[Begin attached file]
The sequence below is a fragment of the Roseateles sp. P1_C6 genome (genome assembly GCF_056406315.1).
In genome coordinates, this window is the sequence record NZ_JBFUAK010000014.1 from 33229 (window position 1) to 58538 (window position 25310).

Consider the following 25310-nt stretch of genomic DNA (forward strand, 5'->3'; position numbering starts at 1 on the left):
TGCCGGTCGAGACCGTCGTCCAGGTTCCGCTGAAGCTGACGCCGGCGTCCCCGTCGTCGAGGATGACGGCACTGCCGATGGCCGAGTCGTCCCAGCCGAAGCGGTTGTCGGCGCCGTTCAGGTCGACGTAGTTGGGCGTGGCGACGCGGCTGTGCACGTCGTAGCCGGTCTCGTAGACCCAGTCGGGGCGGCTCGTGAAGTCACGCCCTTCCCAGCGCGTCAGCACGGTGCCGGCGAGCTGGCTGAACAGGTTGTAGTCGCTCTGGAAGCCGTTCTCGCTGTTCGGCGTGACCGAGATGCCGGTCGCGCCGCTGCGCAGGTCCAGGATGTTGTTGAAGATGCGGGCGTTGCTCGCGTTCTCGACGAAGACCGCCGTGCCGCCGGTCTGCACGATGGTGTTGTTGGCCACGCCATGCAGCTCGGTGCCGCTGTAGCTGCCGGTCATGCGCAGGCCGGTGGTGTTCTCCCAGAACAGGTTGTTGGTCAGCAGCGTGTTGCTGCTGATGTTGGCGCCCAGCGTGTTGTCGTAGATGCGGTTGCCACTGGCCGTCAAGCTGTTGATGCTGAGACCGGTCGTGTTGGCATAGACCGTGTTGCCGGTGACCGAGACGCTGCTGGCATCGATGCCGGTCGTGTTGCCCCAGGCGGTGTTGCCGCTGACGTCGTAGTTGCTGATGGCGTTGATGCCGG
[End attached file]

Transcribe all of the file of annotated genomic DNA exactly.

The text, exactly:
The sequence below is a fragment of the Roseateles sp. P1_C6 genome (genome assembly GCF_056406315.1).
In genome coordinates, this window is the sequence record NZ_JBFUAK010000014.1 from 33229 (window position 1) to 58538 (window position 25310).

Consider the following 25310-nt stretch of genomic DNA (forward strand, 5'->3'; position numbering starts at 1 on the left):
TGCCGGTCGAGACCGTCGTCCAGGTTCCGCTGAAGCTGACGCCGGCGTCCCCGTCGTCGAGGATGACGGCACTGCCGATGGCCGAGTCGTCCCAGCCGAAGCGGTTGTCGGCGCCGTTCAGGTCGACGTAGTTGGGCGTGGCGACGCGGCTGTGCACGTCGTAGCCGGTCTCGTAGACCCAGTCGGGGCGGCTCGTGAAGTCACGCCCTTCCCAGCGCGTCAGCACGGTGCCGGCGAGCTGGCTGAACAGGTTGTAGTCGCTCTGGAAGCCGTTCTCGCTGTTCGGCGTGACCGAGATGCCGGTCGCGCCGCTGCGCAGGTCCAGGATGTTGTTGAAGATGCGGGCGTTGCTCGCGTTCTCGACGAAGACCGCCGTGCCGCCGGTCTGCACGATGGTGTTGTTGGCCACGCCATGCAGCTCGGTGCCGCTGTAGCTGCCGGTCATGCGCAGGCCGGTGGTGTTCTCCCAGAACAGGTTGTTGGTCAGCAGCGTGTTGCTGCTGATGTTGGCGCCCAGCGTGTTGTCGTAGATGCGGTTGCCACTGGCCGTCAAGCTGTTGATGCTGAGACCGGTCGTGTTGGCATAGACCGTGTTGCCGGTGACCGAGACGCTGCTGGCATCGATGCCGGTCGTGTTGCCCCAGGCGGTGTTGCCGCTGACGTCGTAGTTGCTGATGGCGTTGATGCCGG